• Otter Views: Rationales change; Yosemite endures

    by Tom Stevens

    Wheezing up a switchback trail in the high country recently, I reflected that Yosemite may seem changeless, but one’s reasons for visiting it can change.

    When I first saw the park in 1970, I wanted to experience its storied majesty, so California friends took me to Yosemite Valley. It was a beautiful spring day. The sky was blue, the river was swift, and the waterfalls thundered. Majesty abounded.

    We toured the valley, did the Bridal Veil Falls hike and checked out the famous rock climbers at Camp 4. Young and unprepared, we spent that night shivering under blankets in a dewy meadow. As compensation, the full moon rose and bathed Half Dome in a cool, surreal glow. All night long, the waterfalls unraveled in the moonlight like silver braids.

    As had millions of others, I fell under the park’s spell. In the decades that followed, no California visit was complete without at least one Yosemite trip. And having slept once in the open, I learned the virtues of down, Gore-Tex, rip-stop and fiberfill.

    Backpacking opened up whole new rationales for visiting Yosemite. While the valley afforded grandeur, majesty and spectacle, the back country added endurance challenges, snowy vistas and icy lake swimming. For me in those years, simply hiking up there and camping validated one’s fitness and preparedness. It was a sort of macho measurement for the meek.

    Once the macho years were over, I discovered Yosemite could be fun if you packed in an inflatable boat. Granted, the plastic boat and its aluminum oars slowed one’s hiking pace, but my pace had slowed anyway. The up side was that once I reached a lake, I didn’t need to hike any more: I’d just blow up the boat, set the pack on the stern, and row to an inviting campsite.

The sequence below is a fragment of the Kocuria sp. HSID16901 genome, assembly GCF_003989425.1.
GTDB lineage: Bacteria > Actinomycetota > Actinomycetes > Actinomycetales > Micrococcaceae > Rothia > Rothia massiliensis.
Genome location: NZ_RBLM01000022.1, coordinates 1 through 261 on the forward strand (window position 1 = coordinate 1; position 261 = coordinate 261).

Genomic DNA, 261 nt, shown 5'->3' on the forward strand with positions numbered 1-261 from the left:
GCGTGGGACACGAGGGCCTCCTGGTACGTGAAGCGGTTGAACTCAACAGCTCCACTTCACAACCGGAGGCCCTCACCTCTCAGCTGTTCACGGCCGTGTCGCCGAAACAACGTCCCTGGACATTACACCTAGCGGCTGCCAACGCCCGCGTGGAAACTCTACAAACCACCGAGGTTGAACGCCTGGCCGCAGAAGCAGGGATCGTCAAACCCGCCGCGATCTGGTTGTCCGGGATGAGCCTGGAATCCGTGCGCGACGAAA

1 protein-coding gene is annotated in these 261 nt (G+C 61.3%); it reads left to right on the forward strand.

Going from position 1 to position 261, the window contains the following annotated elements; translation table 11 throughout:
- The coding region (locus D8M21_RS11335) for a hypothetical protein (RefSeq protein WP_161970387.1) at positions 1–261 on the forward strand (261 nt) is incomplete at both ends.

“Boat packing” augmented Yosemite’s other allurements. Not only was there grandeur, majesty, spectacle and validation of personal fitness, but the boat enabled freedom and exploration. Aesthetic expression also flourished as drawings and moonlight photos were made from the boat. A wooden flute aimed at a lakeside cliff could harmonize with its own granitic echoes.

    Fast forward 15 years. At 66, I’m still in the plastic rowboat phase, but my rationale for packing it to the lake has changed. Where once I sought aesthetic expression, I now just want to drift, look and listen. The challenge this time is a sort of metabolic one: can I still my inner chatter long enough to savor the silence?

    Maybe “silence” is the wrong word. While a back country lake seems silent compared with city life, it’s not as if sound stops in the mountains. But sound is subtler there, and so is motion. Swallows and dragonflies aside, very little moves fast up there. Even the raptors circle slowly, slowly in the afternoon light.

    I’ve found that lazy drifting stills the heart and mind so nature can emerge: the flicker of aspen leaves, the slap of wavelets on stone, the buzz of a fly. In the green shallows, fallen trees whiten like lost bones. The granite cliffs overhead reveal a secret geometry of angles, lines, fissures and fractures. An osprey soars from a distant treetop.

    No wooden flute greets the full moon this year. Instead, silvery mayflies draw lake fish to the surface, and the dusk resounds with soft “plops.” Swooping from dark trees, a three-bat squadron pursues the same mayfly dinner, flitting silently over violet water.

    At length, hunger beckons me ashore. I pull the boat up onto soft grass and start searching the meadow. The Bear Proof Food Container is out there somewhere.

    posted to Cedar Street Times on September 14, 2012

    Topics: Otter Views


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